Beating the winter blues

Winter doesn’t officially start for another three weeks, but you would never know that from looking out your window.

Once classified as a mood disorder, winter depression is now listed in the Diagnostic and Statistical Manual of Mental Disorders as a seasonal major depressive disorder. Common symptoms include a lack of energy and focus, social withdrawal, increased appetite, and feelings of pessimism and hopelessness.

U of S experts Sara Liebman and Jason Weber spoke to Global Saskatoon earlier this week about the physical and emotional effects of seasonal depression. If you feel the winter blues coming on, try the following:

1. Get active. The outdoor options may be limited (no more golf) but, as Weber mentioned, there is lots to do indoors. Take the treadmill out of the closet or sweat it out at the gym. Recreation Services has many programs and classes, available to the campus community and broader public.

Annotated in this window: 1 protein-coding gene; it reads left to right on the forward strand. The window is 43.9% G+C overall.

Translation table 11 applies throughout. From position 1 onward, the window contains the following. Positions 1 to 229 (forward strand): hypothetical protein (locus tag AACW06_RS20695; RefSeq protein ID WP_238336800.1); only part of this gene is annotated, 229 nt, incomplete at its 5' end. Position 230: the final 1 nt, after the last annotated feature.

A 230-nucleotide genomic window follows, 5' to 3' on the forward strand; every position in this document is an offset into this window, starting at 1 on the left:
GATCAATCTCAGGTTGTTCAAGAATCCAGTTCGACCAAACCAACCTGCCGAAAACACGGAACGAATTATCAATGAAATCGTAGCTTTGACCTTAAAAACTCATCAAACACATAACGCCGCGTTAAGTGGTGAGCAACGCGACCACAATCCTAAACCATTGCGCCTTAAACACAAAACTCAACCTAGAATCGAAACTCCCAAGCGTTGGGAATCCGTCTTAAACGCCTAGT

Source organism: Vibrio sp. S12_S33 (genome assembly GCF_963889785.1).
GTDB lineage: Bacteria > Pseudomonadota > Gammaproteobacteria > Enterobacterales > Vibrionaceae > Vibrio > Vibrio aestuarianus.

2. Eat healthy. Don't let the barrage of Christmas goodies throw you off course. Your metabolism (and waistline) will thank you in the end.

3. Watch your alcohol intake. Holidays spirits help us get into the holiday spirit, but too much can wreak havoc on a host of organs, including your liver, brain, heart and pancreas.

4. See the light. One cause of seasonal depression is reduced daylight during winter months. Consider purchasing a light therapy box, which is meant to mimic natural sunlight and elevate your mood. Light boxes also help manage your circadian rhythms, which may help you sleep better.

5. Talk about it. If you feel your winter blues might be something more, talk to your doctor who may have other strategies for dealing with it.
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